The train of big construction vehicles inched along one side of two-lane Manchac Acres Road one morning this month as contractors moved forward with a major rework of the parish road in northern Ascension.

Workers with F.G. Sullivan Jr. Contractor are repaving 1.9 miles of Manchac Acres north of La. 42 and had already converted one side of the old road into dirt, awaiting a fresh run of base material and asphalt.

Manchac Acres is one of the first and longest stretches of road that F.G. Sullivan is repairing as part of a $6.9 million parish government road overlay program, parish officials said.

The project, approved last month and begun Dec. 1, represents one of Ascension’s largest road maintenance outlays in recent years and will repave and repair nearly 23 miles of parish roads, according to the parish road list.

The project, which actually combines two years’ worth of road work, also for the first time relies on new road mapping efforts approved in 2012 and conducted in 2013 to help establish road priorities for the overlay program, parish officials said.

Councilman Todd Lambert, chairman of the parish Transportation Committee, said Monday that he believes the parish’s switch to a more high-tech method of measuring road conditions has made setting the priority list fairer for the entire parish.

Lambert said the roads being repaired in his council district, as an example, were the priority roads, and he believes the assessment method likely will be used on future road overlay programs.

“We’ll see how the program goes this first go-round,” Lambert said.

The council has been supportive of the method, Lambert said, saying they agreed that the new way of prioritizing roads for repair appears to be more fair.

Jason Taylor, parish engineer, agreed with that view, noting that every road council members asked about was already rated as being in poor condition and earmarked for work.

The parish spent $168,000 in 2013 to map all parish roads with an Automatic Road Analyzer van outfitted with sensors and video equipment to assess which roads were in the worst shape.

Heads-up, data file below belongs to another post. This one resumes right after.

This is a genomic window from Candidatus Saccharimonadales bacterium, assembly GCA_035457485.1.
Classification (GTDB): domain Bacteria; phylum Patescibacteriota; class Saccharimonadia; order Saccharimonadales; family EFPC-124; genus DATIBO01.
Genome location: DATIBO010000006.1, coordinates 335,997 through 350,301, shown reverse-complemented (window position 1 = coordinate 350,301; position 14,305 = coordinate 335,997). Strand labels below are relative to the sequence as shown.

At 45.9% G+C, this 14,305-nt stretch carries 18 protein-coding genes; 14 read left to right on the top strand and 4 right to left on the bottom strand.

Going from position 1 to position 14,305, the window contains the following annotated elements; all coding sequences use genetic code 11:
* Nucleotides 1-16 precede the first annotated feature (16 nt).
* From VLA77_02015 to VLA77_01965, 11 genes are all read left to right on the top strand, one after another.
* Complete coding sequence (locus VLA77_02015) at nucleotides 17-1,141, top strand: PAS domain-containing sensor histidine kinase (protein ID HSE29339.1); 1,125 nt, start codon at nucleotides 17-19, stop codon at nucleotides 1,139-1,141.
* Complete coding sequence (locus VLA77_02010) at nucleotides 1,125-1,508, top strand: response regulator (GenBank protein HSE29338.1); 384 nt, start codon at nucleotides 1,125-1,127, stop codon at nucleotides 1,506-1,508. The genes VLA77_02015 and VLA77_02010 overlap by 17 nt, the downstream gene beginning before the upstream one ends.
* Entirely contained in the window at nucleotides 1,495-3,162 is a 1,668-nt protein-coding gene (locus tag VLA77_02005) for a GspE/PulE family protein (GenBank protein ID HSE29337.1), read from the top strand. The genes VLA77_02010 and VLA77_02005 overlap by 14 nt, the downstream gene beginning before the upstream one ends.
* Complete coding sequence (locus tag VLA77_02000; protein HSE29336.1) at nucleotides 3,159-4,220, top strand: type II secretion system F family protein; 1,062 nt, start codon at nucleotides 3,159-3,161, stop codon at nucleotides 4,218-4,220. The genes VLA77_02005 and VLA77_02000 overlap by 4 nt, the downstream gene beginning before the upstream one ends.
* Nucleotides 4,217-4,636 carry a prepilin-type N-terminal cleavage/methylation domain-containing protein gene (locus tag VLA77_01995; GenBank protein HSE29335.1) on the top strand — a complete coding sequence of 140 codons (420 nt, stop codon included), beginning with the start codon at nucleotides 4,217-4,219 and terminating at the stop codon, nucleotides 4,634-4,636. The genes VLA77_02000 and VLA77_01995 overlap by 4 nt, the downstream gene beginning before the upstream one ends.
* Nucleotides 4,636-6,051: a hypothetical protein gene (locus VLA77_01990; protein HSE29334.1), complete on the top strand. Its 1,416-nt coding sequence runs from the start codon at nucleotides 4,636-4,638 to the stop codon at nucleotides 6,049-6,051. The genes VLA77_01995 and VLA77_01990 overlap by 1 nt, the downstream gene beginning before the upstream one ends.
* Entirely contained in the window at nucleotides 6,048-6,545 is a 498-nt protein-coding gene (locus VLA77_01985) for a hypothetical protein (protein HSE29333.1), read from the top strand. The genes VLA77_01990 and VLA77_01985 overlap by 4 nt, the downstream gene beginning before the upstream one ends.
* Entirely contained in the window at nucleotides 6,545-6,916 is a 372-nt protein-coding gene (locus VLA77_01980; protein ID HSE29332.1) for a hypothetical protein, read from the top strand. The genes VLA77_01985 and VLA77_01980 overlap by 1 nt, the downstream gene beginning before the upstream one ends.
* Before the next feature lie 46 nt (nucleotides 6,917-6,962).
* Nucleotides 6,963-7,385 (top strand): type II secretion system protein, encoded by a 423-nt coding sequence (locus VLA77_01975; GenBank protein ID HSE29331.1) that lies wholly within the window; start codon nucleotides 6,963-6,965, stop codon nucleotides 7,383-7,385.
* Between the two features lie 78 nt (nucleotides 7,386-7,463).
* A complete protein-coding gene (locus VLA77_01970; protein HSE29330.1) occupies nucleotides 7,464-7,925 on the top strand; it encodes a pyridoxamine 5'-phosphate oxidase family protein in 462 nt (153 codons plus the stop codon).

Bob Horner, parish chief engineer, said roads the ARAN and other methods of analysis have deemed to be in “critical” and “near critical” condition were placed on the priority list. He said the parish also added roads damaged during severe winter ice storms in early 2014.

Though the parish is spending 68 percent more on road overlay this year than last year, this year’s overlay program hardly touches the total backlog of road work on the parish’s 507 miles of roads.

Parish officials estimated they need to spend about $9.2 million per year to keep roads in acceptable condition. The parish’s dedicated road money — which comes from a two-thirds share of a half-cent sales tax — generates about $6.2 million per year.

In mid-2012 when then-Chief Parish Engineer Ben Laurie pitched the ARAN system along with other technological improvements for road prioritization, he argued the system could be used to expand the bang for the parish’s road buck.

Roads in need of cheaper levels of maintenance could be identified and repaired before conditions worsened to the point that much more expensive repairs were needed, Laurie said at the time.

This year’s road program takes a stab at that philosophy, using a thin layer of asphalt-like material to extend the life of roads before they severely deteriorate.

The list sets aside 12 roads covering 4.7 miles to try out the new method, the parish list says.

Taylor, the parish engineer, said the total road program is contracted to take 250 days to complete. He said the parish is already discussing the overlay program for 2015.

Follow David J. Mitchell on Twitter, @NewsieDave.